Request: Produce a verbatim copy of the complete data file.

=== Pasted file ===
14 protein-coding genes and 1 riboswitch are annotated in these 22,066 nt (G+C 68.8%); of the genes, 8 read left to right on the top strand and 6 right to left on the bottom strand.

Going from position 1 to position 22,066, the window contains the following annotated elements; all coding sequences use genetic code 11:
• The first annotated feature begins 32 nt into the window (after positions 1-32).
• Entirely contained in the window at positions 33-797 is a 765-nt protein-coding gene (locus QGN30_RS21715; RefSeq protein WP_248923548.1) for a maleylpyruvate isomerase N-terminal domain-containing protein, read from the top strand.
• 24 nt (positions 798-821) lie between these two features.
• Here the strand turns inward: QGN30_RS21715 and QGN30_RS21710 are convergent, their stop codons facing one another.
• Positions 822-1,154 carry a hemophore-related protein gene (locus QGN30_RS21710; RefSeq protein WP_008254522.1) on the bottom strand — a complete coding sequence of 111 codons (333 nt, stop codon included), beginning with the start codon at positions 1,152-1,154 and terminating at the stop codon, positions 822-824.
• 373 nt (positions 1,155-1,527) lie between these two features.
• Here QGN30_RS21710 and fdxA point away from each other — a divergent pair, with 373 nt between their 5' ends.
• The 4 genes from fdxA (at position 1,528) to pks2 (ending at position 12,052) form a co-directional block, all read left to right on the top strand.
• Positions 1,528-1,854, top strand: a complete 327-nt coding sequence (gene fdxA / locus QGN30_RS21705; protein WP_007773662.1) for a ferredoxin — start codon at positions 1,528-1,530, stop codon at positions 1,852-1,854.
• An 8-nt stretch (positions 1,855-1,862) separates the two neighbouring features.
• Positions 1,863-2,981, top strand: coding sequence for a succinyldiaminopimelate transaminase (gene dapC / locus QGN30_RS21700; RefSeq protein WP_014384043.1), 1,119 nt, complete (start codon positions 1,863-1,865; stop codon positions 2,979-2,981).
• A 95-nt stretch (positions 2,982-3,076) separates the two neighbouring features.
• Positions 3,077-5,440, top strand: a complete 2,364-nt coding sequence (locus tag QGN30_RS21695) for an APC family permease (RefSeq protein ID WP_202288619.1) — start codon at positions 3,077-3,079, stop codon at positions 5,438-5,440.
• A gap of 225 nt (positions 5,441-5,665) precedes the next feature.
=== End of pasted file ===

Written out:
14 protein-coding genes and 1 riboswitch are annotated in these 22,066 nt (G+C 68.8%); of the genes, 8 read left to right on the top strand and 6 right to left on the bottom strand.

Going from position 1 to position 22,066, the window contains the following annotated elements; all coding sequences use genetic code 11:
• The first annotated feature begins 32 nt into the window (after positions 1-32).
• Entirely contained in the window at positions 33-797 is a 765-nt protein-coding gene (locus QGN30_RS21715; RefSeq protein WP_248923548.1) for a maleylpyruvate isomerase N-terminal domain-containing protein, read from the top strand.
• 24 nt (positions 798-821) lie between these two features.
• Here the strand turns inward: QGN30_RS21715 and QGN30_RS21710 are convergent, their stop codons facing one another.
• Positions 822-1,154 carry a hemophore-related protein gene (locus QGN30_RS21710; RefSeq protein WP_008254522.1) on the bottom strand — a complete coding sequence of 111 codons (333 nt, stop codon included), beginning with the start codon at positions 1,152-1,154 and terminating at the stop codon, positions 822-824.
• 373 nt (positions 1,155-1,527) lie between these two features.
• Here QGN30_RS21710 and fdxA point away from each other — a divergent pair, with 373 nt between their 5' ends.
• The 4 genes from fdxA (at position 1,528) to pks2 (ending at position 12,052) form a co-directional block, all read left to right on the top strand.
• Positions 1,528-1,854, top strand: a complete 327-nt coding sequence (gene fdxA / locus QGN30_RS21705; protein WP_007773662.1) for a ferredoxin — start codon at positions 1,528-1,530, stop codon at positions 1,852-1,854.
• An 8-nt stretch (positions 1,855-1,862) separates the two neighbouring features.
• Positions 1,863-2,981, top strand: coding sequence for a succinyldiaminopimelate transaminase (gene dapC / locus QGN30_RS21700; RefSeq protein WP_014384043.1), 1,119 nt, complete (start codon positions 1,863-1,865; stop codon positions 2,979-2,981).
• A 95-nt stretch (positions 2,982-3,076) separates the two neighbouring features.
• Positions 3,077-5,440, top strand: a complete 2,364-nt coding sequence (locus tag QGN30_RS21695) for an APC family permease (RefSeq protein ID WP_202288619.1) — start codon at positions 3,077-3,079, stop codon at positions 5,438-5,440.
• A gap of 225 nt (positions 5,441-5,665) precedes the next feature.